Booker more Native American
It may be a trend, good for some but not for others. A few potential 2020 Democratic presidential candidates recently revealed their DNA ancestry results.
As we have previously mentioned in this space, U.S. Sen. Elizabeth Warren, D-Massachusetts, thought her results would quiet those who questioned her claims of Native American heritage. But, since the test showed her to be only between 1/64th and 1/1,024th American Indian, half as much as the average European-American, the results have only made things worse.
But The New York Times recently tried to help her out, allowing her to explain things but also suggesting she may have damaged her credibility with Native American and other minority constituencies.
"I put it out there ," Warren, who critics say had claimed minority status for preferential hiring status, told The Times, "People can make of it what they will."
The senator's advisers are now counseling her to make a forceful apology ahead of any potential announcement of a presidential run.
Meanwhile, U.S. Cory Booker, D-New Jersey, released his DNA results, which showed he is 7 percent Native American, about 70 times more Native American than Warren.
Die, you and your family!
An Illinois lawmaker took her Democratic Party's usual tactic of the politics of personal destruction to a higher level recently, calling for the death of one of her Republican colleagues and his family.
State Rep. Peter Breen, a Republican and the body's outgoing floor leader, reportedly had said lawmakers didn't know how much a bill was going to cost taxpayers and how much would end up in waste or abuse. It came in the debate of whether to overturn Gov. Bruce Rauner's veto of a bill that would increase the cap the state pays in civil litigation cases from $100,000 to $2 million (and especially in light of a Legionnaires' disease outbreak at a veterans home in Quincy).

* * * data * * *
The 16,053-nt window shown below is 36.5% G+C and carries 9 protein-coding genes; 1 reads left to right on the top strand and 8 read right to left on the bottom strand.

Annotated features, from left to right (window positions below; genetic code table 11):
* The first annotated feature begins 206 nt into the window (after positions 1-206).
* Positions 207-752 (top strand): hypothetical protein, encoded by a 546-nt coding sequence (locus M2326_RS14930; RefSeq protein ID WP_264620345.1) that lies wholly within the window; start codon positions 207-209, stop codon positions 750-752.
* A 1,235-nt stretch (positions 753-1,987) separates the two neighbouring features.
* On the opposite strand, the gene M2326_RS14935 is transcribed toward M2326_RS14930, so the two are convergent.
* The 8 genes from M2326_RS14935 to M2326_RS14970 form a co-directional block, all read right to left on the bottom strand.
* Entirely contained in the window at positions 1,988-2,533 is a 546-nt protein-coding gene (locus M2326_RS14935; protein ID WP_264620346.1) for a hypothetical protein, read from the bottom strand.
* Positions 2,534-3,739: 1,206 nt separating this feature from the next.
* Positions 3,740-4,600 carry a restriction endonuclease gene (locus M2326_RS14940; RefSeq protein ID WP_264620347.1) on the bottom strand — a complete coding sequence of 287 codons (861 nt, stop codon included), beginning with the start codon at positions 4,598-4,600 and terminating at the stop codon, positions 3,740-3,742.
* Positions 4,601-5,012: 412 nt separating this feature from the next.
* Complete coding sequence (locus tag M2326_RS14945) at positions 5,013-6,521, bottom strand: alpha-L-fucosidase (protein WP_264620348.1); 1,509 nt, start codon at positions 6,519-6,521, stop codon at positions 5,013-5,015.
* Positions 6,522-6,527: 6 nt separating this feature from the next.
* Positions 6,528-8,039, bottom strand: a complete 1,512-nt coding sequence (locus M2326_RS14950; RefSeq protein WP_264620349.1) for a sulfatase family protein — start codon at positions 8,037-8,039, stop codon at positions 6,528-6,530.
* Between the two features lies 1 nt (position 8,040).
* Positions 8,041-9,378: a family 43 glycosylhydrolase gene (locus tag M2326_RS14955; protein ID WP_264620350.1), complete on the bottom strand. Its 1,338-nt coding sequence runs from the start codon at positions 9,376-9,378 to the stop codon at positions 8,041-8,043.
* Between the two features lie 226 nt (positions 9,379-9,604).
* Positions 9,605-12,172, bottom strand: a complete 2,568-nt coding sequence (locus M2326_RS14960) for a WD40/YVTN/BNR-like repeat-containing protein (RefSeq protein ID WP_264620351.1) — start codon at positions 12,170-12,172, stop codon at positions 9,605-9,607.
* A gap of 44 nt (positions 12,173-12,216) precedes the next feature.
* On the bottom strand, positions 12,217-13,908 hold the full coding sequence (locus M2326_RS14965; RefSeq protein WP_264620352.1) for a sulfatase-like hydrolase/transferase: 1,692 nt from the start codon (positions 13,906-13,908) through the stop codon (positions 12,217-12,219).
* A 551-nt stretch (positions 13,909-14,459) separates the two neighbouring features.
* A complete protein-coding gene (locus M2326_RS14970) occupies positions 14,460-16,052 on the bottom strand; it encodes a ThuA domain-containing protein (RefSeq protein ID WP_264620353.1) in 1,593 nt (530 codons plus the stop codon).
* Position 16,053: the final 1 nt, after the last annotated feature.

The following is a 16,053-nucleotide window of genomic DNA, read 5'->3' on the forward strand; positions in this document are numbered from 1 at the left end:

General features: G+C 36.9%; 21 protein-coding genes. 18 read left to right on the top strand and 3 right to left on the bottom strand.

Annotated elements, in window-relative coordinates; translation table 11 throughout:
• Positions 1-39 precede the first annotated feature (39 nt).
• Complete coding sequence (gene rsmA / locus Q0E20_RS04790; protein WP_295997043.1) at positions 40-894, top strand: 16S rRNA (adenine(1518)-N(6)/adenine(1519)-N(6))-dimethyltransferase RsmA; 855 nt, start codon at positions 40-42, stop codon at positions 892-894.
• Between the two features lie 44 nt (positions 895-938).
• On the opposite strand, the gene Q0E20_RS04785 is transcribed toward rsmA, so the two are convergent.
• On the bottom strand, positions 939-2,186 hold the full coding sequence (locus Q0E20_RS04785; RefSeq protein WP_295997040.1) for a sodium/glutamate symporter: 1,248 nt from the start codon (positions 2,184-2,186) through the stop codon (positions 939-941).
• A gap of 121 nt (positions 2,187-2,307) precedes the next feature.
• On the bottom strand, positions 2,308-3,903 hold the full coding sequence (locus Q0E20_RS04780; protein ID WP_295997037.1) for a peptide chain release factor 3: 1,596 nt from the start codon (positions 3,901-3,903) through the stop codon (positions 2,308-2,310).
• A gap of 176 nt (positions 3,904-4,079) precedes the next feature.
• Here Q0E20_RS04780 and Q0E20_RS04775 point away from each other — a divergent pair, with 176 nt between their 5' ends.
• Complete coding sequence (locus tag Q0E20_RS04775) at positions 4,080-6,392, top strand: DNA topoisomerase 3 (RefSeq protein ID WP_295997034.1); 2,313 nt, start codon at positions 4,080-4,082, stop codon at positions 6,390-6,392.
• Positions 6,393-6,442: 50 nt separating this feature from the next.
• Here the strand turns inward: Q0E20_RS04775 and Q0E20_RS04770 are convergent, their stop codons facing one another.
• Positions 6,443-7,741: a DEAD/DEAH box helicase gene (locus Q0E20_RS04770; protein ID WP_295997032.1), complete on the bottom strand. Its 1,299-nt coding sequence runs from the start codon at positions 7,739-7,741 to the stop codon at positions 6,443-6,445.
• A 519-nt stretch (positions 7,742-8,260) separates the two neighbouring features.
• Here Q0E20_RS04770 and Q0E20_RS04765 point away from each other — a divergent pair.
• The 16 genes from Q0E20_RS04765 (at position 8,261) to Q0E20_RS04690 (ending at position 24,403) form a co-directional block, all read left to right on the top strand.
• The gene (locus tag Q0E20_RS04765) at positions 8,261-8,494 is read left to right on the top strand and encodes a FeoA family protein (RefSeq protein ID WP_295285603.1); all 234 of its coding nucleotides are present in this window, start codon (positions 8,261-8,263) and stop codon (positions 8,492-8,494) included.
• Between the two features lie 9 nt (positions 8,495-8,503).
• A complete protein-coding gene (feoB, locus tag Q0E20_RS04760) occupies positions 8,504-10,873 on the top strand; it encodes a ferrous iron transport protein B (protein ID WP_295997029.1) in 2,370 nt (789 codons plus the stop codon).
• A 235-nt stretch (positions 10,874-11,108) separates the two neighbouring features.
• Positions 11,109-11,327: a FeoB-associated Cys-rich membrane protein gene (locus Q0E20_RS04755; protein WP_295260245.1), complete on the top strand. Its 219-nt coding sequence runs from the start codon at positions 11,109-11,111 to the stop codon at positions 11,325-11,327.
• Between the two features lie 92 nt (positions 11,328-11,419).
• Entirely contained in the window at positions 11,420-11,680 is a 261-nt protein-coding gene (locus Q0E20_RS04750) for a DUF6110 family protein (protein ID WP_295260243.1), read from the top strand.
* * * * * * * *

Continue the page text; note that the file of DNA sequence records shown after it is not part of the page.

"All we know is it's going to cost us a lot," he said. "And yes, we know the personal injury lawyers are going to make out like bandits, which they tend to do anytime they come to the General Assembly."
That set off state Rep. Stephanie Kifowit, a veteran.
"To the representative from Lombard," she said, "I would like to make him a broth of Legionella and pump it into the water system of his loved one so that they can be infected, they can be mistreated, they can sit and suffer by getting aspirin instead of being properly treated and ultimately die."
Later, after calls for Kifowit's resignation came following the remarks, she apologized if her words were "misinterpreted" but claimed she was only trying to get Breen to understand how it would feel if it were his family.
Kinder and gentler, though, she was not.
A student project examining "whiteness" at Cal State San Marcos has named some of its targets: the popular Christian children's cartoon "VeggieTales" (because minority vegetables may be portrayed as villains), the National Football League (because it has mostly white coaches and black players), white women who voted for President Trump and white people in general for avoiding confronting their "privilege."
The forum in which students verbally assaulted the dancing veggies and other nemeses was part of the communications class "The Communication of Whiteness."
Eric Metaxas, an author and columnist and a former "VeggieTales" writer and narrator, responded to Fox News about the project by noting, tongue slightly in cheek, that "all vegetables are part of one race, even though they are many colors" and "they are all descended from the same parents — the Adam and Eve of vegetables, who foolishly ate a forbidden fruit (irony?) and screwed everything up for all vegetables descended from them."
"At least," he said, "I'm pretty sure that's the story."
A Nebraska elementary school principal has apologized for sending out an extensive list of Christmas no-nos to her staff, forbidding the likes of candy canes (because, turned upside down, they form a "J" for Jesus), sending Christmas-related Scholastic books, red and green items, and reindeer.
In sending out the list, first-year principal Jennifer Sinclair at Manchester Elementary School in Omaha said she "comes[s] from a place that Christmas and the like are not allowed in schools," that she intended the school would be "inclusive and culturally sensitive to all of our students" and she signed it "The (Unintentional) Grinch who stole Christmas (from Manchester)".
Alerted to the action, Liberty Counsel, a law firm focused on religious freedom, sent a letter to the district superintendent, urging her action be "immediately overrule[d]" and that the principal should review district policy and the law. In the district's response, it agreed Sinclair's memorandum did not comply with board policy.
"The First Amendment does not require elimination of Christmas," Mat Staver, founder and chairman of Liberty Counsel, said in the statement. "Nothing prohibits public schools from teaching objectively about Christmas or other holidays with religious significance. The First Amendment prohibits censorship based on religious viewpoint."